Arts & Events

Katja Heuzeroth: Young Opera Singer on the Move

Profile by James Roy MacBean
Sunday February 04, 2018 - 02:40:00 PM

As a veteran opera-goer who has seen almost 800 live opera performances, I hardly expected to encounter in one afternoon in Alameda a wonderful opera I had never seen or heard even though it was by a major composer, and, moreover, to discover a new, unheralded young singer who was sensational. But lucky me, such was my good fortune on January 21, when I attended Island City Opera’s production of Nikolai Rimsky-Korsakov’s Kashchey, the Immortal, on which day German-born mezzo-soprano Katja Heuzeroth happened to sing her only performance of the role of Kashcheyevna, daughter of the superannuated, tyrannical sorcerer, Kashchey. For Katja Heuzeroth, a young singer whose career has been on temporary hold due to the recent move from New York to the Bay Area and the birth of her daughter, the role of Kashcheyevna, she hopes, will jump start her career.  

The opera itself was a wonderfully fantastic fairy tale. Based on Russian folk tales, Rimsky-Korsakov’s Kashchey, the Immortal offers a different version of the downfall of the wicked sorcerer than that presented in Stravinsky’s L’Oiseau de feu/The Firebird. In Rimsky-Korsakov’s opera, Kashchey is undone when his daughter, Kashcheyevna, finally experiences the pangs of love, and, weeping, sheds the tear in which Kashchey has magically locked up his own mortality. Kashchey, you see, has raised his daughter to be stone-hearted. Thus, confident that she will never weep, Kashchey lives to an overripe old age gloating in his immortality. He has also enlisted his daughter in a plot to kill off any would-be successors to his despotic rule. Kashcheyevna uses her beauty and charm to seduce any young aristocrat bold enough to aspire to win her and become the successor to Kashchey’s rule. Then she uses a magic potion to put the suitors to sleep, and, while they doze, she chops off their head and sends the severed head to her father, who attaches it to the outer wall of his forbidding castle. Rimsky-Korsakov’s music is full of unusual harmonic effects and exotic orchestral coloration.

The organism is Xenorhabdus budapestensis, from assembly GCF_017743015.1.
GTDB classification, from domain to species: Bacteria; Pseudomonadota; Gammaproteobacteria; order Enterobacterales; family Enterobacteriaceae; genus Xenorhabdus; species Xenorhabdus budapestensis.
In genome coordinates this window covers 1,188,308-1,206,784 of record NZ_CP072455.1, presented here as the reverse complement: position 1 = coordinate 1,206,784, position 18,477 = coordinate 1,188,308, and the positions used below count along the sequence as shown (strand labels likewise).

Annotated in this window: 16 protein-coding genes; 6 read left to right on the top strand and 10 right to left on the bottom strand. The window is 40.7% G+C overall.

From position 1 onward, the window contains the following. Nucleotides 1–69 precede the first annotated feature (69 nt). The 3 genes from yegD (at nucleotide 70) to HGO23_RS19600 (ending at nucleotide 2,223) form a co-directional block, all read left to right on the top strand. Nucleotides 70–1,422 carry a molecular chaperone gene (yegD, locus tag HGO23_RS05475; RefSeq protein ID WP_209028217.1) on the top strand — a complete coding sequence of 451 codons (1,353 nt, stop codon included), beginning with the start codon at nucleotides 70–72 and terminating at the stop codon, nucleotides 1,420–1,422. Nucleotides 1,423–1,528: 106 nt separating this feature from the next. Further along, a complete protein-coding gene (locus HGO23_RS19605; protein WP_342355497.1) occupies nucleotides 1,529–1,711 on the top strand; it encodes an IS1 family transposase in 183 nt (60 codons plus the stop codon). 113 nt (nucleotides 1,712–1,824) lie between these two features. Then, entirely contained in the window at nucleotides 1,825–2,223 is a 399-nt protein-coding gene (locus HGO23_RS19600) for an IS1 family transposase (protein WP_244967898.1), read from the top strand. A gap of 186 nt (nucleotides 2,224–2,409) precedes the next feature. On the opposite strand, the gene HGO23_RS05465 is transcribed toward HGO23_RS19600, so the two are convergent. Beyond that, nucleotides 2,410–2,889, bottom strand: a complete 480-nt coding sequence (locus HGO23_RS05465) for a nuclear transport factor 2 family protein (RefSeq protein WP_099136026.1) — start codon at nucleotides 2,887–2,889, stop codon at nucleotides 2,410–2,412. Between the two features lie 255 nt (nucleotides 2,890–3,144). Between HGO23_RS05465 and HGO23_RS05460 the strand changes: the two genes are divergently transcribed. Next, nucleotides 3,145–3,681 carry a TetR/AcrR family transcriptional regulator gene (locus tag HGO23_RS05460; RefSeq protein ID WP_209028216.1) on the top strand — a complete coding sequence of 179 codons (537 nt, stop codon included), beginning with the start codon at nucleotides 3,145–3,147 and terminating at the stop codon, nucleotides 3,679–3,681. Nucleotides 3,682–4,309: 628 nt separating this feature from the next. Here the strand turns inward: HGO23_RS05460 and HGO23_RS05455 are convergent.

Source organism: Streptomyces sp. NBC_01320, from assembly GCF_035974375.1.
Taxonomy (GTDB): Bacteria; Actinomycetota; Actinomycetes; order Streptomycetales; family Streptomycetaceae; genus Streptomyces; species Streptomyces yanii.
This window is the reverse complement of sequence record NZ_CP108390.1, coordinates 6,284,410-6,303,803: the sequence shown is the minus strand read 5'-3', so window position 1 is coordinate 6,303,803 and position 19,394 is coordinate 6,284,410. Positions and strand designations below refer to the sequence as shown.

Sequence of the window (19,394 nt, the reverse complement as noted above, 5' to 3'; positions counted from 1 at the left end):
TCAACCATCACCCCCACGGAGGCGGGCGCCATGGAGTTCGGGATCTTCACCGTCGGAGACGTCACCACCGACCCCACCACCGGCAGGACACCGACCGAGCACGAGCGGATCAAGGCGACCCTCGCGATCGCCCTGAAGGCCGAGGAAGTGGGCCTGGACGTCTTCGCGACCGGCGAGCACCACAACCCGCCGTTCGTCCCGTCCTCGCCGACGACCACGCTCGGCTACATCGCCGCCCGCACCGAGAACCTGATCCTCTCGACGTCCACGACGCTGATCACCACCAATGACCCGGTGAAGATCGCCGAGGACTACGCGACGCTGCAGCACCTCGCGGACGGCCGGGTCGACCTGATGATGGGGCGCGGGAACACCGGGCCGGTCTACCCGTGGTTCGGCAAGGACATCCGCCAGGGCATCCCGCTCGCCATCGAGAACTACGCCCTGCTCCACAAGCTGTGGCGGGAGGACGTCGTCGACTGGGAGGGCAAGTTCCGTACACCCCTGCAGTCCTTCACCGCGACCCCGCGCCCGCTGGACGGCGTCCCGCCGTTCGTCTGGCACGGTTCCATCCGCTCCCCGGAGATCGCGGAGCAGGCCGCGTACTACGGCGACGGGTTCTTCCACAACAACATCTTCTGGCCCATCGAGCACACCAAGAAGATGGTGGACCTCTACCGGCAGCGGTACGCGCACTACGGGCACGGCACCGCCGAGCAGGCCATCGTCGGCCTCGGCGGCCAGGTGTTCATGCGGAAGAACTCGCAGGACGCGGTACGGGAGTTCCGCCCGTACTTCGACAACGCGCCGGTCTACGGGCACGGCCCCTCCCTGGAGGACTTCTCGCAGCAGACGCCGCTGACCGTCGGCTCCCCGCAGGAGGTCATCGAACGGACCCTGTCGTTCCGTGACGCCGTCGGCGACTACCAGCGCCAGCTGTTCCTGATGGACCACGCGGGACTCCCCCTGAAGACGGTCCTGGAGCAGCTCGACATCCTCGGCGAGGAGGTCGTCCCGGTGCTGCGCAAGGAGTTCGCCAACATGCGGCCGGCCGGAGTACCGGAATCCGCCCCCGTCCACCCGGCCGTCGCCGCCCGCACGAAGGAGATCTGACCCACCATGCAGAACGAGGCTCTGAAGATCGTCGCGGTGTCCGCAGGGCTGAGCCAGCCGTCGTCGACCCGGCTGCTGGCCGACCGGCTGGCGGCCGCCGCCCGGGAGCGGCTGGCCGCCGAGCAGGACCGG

What Kashchey doesn’t consider, however, is that his daughter might someday become enamored of one of her suitors. In Rimsky-Korsakov’s opera, this happens when young Prince Ivan loses his bearings in a snowstorm and finds himself in the garden of Kashcheyevna’s castle. When Ivan and Kashcheyevna meet, romantic sparks ignite. But let me back up a bit. When Scene 2 of this one-act opera begins, Kashcheyevna sings exultantly as she picks herbs from her garden and mixes them to make a magic potion. She is proud of the way her charms and beauty seduce men, and she seems to revel in beheading them when they are under the spell of her potion. Then Kashcheyevna sings a propulsive, rhythmic aria while she sharpens the blade of her sword on a wheel-stone, exulting all the while over her many victims thus far and looking forward to the next victim. At this point Kashcheyevna seems totally complicit in her father’s evil scheme.